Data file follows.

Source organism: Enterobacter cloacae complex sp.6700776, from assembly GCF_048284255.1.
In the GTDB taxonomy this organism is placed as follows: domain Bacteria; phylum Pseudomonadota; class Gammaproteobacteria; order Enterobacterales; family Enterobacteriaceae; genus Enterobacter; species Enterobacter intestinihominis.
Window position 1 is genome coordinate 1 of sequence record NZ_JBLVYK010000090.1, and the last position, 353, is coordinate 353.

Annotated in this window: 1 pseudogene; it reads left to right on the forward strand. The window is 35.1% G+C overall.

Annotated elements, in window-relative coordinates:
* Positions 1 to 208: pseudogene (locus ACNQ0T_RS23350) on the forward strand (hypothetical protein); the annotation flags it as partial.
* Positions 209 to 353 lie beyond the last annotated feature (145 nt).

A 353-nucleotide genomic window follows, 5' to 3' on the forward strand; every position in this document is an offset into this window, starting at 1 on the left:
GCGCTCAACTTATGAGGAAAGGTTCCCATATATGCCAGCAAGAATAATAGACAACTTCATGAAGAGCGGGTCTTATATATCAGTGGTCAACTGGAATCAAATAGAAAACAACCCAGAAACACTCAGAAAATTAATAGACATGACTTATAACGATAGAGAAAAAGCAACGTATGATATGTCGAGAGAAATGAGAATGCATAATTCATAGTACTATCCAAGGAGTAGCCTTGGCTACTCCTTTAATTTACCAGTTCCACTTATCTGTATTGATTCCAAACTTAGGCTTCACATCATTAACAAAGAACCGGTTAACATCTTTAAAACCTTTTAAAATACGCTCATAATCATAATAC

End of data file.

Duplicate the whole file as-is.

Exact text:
Source organism: Enterobacter cloacae complex sp.6700776, from assembly GCF_048284255.1.
In the GTDB taxonomy this organism is placed as follows: domain Bacteria; phylum Pseudomonadota; class Gammaproteobacteria; order Enterobacterales; family Enterobacteriaceae; genus Enterobacter; species Enterobacter intestinihominis.
Window position 1 is genome coordinate 1 of sequence record NZ_JBLVYK010000090.1, and the last position, 353, is coordinate 353.

Annotated in this window: 1 pseudogene; it reads left to right on the forward strand. The window is 35.1% G+C overall.

Annotated elements, in window-relative coordinates:
* Positions 1 to 208: pseudogene (locus ACNQ0T_RS23350) on the forward strand (hypothetical protein); the annotation flags it as partial.
* Positions 209 to 353 lie beyond the last annotated feature (145 nt).

A 353-nucleotide genomic window follows, 5' to 3' on the forward strand; every position in this document is an offset into this window, starting at 1 on the left:
GCGCTCAACTTATGAGGAAAGGTTCCCATATATGCCAGCAAGAATAATAGACAACTTCATGAAGAGCGGGTCTTATATATCAGTGGTCAACTGGAATCAAATAGAAAACAACCCAGAAACACTCAGAAAATTAATAGACATGACTTATAACGATAGAGAAAAAGCAACGTATGATATGTCGAGAGAAATGAGAATGCATAATTCATAGTACTATCCAAGGAGTAGCCTTGGCTACTCCTTTAATTTACCAGTTCCACTTATCTGTATTGATTCCAAACTTAGGCTTCACATCATTAACAAAGAACCGGTTAACATCTTTAAAACCTTTTAAAATACGCTCATAATCATAATAC